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Handling mouse and touch events uniformly

Published by Zach Cardoza.

On the surface, it would seem that a browser would treat a touch even just like a mouse event, but if you've worked in cross-platform development using web technologies you likely will have discovered that this is not the case. On a mobile device, the touch event is fired immediately, however, it does not fire a click event until after 300ms, so a tap on a button will have a 300ms delay if it is bound to the click event. This pause is to allow the click event to be cancelled and handled as some other event like a long press, drag, or zoom. In some contexts this is fine behavior and most users don't notice it for most applications. However, there are instances where a 300ms pause is very noticeable and will potentially break your application, or perhaps you want to be able to press and hold a button for alternative behavior.

Fear not, the solution is straight forward and it allows for much more fine-grained control over the user experience regardless of the device type (touch or mouse driven). By the end of this article you should be able to create a custom binding for any web environment. If you would like a look at a complete binding library for reference, check out my Vue.js click directive tool vue-click.

Event Binding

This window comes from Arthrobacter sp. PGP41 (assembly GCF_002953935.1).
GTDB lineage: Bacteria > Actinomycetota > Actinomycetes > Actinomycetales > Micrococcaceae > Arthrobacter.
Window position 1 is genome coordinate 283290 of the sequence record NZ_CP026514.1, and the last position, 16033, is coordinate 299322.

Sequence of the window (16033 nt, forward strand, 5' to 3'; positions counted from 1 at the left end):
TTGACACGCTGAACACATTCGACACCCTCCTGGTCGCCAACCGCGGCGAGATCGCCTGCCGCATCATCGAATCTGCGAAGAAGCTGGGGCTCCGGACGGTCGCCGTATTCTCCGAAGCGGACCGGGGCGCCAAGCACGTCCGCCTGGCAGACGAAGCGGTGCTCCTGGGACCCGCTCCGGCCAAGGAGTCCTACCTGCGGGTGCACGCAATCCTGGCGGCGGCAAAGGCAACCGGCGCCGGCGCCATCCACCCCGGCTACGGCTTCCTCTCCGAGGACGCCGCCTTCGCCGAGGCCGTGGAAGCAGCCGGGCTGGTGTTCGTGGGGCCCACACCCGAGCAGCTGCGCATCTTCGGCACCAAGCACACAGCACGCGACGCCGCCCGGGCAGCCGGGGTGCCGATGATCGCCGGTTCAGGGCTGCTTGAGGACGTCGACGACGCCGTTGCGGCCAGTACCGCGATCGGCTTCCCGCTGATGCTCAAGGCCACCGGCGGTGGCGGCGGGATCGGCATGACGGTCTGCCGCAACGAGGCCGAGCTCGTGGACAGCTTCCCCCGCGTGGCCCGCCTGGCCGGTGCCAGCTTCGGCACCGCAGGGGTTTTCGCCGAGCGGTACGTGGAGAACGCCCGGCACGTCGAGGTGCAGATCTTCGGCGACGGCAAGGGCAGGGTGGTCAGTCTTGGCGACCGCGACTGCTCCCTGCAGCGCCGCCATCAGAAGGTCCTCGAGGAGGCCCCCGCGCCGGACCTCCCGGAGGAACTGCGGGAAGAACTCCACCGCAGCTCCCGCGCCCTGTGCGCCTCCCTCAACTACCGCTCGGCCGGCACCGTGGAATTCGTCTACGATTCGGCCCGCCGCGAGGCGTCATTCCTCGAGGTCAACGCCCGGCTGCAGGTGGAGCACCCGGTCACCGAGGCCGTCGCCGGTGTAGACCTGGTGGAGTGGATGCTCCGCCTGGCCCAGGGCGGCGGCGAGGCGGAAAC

I could go into great detail about specific event types, but the excellent MDN page has a good list of all the events that can be used in a browser. For this article, we are focusing on the Touch Event and Mouse Event.

These events (TouchEvent and MouseEvent) are issued from specific DOM elements and climbs up the tree of elements until it either reaches the top, or it reaches an element which has a binding telling it to stop climbing. The first step in capturing one of these events is to identify the element we would like to capture the event from and bind it.

// Grab the element with the id of `#my-button`
const el: HTMLELement = document.querySelector('#my-button')

// Bind the `click` event on the element
el.addEventListener('click', (e: MouseEvent) => {
  console.log('clicked!')
})

This code will bind the click event and will result in the console showing clicked! when the element is clicked, however, it will not prevent every other element above it in the stack from also receiving the same click event. To stop this we need to set options to capture the event.

// Grab the element with the id of `#my-button`
const el: HTMLELement = document.querySelector('#my-button')

// Set a callback function to handle the event
const eventCallback = (e: MouseEvent) => {
  console.log('clicked!')
}

// Bind the `click` event on the element
el.addEventListener('click', eventCallback, { capture: true })

Granular Event Handlers

Great, now we have a click event bound, but that doesn't help use make a uniform user experience. For that we need to bind the specific start and stop events instead of the click events.

// Grab the element with the id of `#my-button`
const el: HTMLELement = document.querySelector('#my-button')

// Set a callback function to handle the event
const eventCallback = (e: MouseEvent | TouchEvent) => {
  console.log(e.type)
}

// Bind the mouse events on the element
el.addEventListener('mousedown', eventCallback, { capture: true })
el.addEventListener('mouseup', eventCallback, { capture: true })

Now when we click, we get an immediate mousedown in the console, followed by a mouseup once the mouse is released. No matter how long the mouse is held down, it will still fire the mouseup event once it's released. Now we add the touch events.